Real-world study details average duration of infectiousness for COVID-19

A new study of 57 people with mild COVID-19 estimates how long people are infectious for and when they can safely leave isolation.

The research, which is led by Imperial College London and published in The Lancet Respiratory Medicine journal, is the first to unveil how long infectiousness lasts for after natural COVID-19 infection in the community. The study team conducted detailed daily tests from when people were exposed to SARS-CoV-2 to look at how much infectious virus they were shedding throughout their infection.

The findings suggest that in people who develop symptoms, the majority are not infectious before symptoms develop, but two-thirds of cases are still infectious five days after their symptoms begin.

They also suggest that while lateral flow tests do not detect the start of infectiousness well, they more accurately identify when someone is no longer infectious and can safely leave isolation.

Study author, Professor Ajit Lalvani, Director of the NIHR Health Protection Research Unit in Respiratory Infections at Imperial, said: “We closely monitored people in their homes from when they were first exposed to the virus, capturing the moment when they developed infection through until they ceased being infectious. Before this study we were missing half of the picture about infectiousness, because it’s hard to know when people are first exposed to SARS-CoV-2 and when they first become infectious. By using special daily tests to measure infectious virus (not just PCR) and daily symptom records we were able to define the window in which people are infectious. This is fundamental to controlling any pandemic and has not been previously defined for any respiratory infection in the community.”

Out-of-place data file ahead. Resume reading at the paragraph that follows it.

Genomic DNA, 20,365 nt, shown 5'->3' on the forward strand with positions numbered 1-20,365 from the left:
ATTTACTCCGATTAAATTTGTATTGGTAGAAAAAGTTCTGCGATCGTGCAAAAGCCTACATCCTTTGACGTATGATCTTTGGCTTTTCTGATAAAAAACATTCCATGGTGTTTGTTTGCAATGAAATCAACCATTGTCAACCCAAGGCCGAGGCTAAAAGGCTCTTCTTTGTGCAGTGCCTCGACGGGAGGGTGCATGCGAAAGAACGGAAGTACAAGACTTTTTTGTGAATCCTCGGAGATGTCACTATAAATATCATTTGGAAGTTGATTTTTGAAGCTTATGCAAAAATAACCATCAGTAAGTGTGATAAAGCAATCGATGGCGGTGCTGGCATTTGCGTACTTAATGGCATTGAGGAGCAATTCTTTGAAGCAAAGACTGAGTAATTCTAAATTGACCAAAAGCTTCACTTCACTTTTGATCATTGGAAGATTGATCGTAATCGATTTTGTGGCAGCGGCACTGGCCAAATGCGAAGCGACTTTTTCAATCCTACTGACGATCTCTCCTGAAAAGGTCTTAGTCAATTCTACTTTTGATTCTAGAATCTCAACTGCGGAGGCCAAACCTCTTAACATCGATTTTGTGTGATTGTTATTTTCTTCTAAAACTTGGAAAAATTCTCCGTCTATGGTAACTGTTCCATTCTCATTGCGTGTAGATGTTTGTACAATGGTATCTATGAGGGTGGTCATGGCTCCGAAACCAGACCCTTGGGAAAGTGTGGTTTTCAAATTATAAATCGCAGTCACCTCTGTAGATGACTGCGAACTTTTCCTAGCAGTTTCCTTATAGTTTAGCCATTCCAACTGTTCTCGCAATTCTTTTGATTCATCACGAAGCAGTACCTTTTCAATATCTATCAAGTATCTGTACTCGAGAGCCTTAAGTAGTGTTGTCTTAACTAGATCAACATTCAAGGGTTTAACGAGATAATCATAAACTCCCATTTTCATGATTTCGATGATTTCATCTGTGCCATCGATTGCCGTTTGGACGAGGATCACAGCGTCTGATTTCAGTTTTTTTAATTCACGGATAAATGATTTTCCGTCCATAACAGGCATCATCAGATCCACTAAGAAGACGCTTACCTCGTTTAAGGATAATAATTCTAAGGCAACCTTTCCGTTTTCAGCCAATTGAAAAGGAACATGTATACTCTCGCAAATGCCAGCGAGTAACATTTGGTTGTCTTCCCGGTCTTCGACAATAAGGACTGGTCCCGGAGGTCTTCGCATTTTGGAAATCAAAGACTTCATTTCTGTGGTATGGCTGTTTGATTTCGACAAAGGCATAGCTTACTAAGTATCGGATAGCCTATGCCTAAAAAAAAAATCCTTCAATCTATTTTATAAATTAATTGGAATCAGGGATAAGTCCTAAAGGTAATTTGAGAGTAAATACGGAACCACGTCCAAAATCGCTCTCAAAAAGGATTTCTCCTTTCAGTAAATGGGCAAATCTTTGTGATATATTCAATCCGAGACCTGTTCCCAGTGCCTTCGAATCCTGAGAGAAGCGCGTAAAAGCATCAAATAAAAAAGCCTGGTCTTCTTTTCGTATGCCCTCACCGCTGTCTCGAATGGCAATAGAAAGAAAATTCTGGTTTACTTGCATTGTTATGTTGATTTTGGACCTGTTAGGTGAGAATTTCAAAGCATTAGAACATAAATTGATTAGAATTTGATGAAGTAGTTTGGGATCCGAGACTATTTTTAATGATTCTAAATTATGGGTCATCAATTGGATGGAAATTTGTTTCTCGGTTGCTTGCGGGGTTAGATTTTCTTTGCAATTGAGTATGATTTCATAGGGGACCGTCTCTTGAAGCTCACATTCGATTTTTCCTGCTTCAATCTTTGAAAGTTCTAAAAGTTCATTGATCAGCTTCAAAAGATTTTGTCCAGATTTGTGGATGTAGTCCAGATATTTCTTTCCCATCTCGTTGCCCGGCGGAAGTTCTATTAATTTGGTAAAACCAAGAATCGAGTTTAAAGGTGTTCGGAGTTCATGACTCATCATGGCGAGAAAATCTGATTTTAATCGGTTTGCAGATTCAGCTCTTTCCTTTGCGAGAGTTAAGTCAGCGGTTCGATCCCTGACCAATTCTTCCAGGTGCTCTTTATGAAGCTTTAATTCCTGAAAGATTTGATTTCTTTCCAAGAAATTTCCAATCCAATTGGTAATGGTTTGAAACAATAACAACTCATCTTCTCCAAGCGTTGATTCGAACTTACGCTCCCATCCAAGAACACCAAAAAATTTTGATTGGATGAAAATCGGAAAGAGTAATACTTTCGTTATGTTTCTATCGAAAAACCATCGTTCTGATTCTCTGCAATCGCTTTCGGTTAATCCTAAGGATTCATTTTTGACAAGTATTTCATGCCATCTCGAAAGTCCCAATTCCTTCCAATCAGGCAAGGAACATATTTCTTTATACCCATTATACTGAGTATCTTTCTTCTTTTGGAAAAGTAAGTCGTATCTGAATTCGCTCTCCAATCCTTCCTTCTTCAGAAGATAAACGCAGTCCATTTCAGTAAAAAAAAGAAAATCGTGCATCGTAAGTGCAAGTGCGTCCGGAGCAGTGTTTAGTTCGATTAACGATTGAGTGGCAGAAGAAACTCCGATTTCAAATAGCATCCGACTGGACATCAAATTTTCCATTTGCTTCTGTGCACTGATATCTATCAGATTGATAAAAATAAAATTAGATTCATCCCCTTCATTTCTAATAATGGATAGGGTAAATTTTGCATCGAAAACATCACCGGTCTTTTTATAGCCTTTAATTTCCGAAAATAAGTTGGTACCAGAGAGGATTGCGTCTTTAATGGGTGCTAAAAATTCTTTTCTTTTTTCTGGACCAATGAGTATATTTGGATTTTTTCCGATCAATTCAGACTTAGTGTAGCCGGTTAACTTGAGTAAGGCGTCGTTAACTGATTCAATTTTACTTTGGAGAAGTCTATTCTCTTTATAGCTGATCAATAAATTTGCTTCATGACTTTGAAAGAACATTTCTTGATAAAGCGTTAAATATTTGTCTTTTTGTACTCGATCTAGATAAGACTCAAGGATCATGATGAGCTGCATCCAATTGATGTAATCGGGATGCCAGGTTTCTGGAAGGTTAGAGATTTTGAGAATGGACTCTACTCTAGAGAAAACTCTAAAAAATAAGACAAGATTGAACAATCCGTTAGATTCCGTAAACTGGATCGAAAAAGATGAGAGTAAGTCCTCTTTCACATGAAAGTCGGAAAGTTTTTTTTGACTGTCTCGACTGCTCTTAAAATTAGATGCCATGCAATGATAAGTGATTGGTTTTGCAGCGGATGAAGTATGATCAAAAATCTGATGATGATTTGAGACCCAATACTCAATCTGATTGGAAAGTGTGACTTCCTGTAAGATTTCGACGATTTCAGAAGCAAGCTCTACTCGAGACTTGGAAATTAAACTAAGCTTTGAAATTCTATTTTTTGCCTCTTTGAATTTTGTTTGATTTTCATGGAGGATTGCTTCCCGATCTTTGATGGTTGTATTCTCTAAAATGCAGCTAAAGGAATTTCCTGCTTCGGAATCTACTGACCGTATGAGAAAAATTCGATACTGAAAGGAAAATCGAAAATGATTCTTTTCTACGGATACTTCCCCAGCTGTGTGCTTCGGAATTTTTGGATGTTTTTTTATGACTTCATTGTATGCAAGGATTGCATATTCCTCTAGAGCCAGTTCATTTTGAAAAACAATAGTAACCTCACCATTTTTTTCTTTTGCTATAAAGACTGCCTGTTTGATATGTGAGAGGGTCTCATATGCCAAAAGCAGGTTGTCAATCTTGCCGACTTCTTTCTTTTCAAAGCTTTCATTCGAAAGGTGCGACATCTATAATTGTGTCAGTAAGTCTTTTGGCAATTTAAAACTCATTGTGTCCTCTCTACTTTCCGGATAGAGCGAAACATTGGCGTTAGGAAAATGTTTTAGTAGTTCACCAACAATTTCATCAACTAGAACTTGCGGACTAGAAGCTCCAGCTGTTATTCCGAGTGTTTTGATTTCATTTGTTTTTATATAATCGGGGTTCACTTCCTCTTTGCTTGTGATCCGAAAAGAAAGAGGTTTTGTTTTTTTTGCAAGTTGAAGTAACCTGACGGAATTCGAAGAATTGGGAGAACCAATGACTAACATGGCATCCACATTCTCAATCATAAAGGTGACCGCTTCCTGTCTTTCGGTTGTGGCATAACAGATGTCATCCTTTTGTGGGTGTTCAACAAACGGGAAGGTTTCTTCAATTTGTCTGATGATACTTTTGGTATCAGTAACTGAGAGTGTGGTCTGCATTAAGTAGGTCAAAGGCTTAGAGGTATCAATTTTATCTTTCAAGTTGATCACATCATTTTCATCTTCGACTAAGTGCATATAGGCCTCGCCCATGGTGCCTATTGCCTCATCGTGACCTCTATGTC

“Combining our results with what we know about the dynamics of Omicron infections, we believe that the duration of infectiousness we’ve observed is broadly generalisable to current SARS-CoV-2 variants, though their infectious window may be a bit shorter. Our evidence can be used to inform infection control policies and self-isolation guidance to help reduce the transmission of SARS-CoV-2.”

Co-author, Dr Seran Hakki also from Imperial’s National Heart and Lung Institute, said: “There is no longer a legal requirement to self-isolate if you test positive for COVID-19, but most people still want to isolate until they are not infectious. Despite this, there is lack of clarity around how to come out of self-isolation safely. Our study is the first to assess how long infectiousness lasts for, using real life evidence from naturally acquired infection. Our findings can thus inform guidance as to how to safely end self-isolation.”

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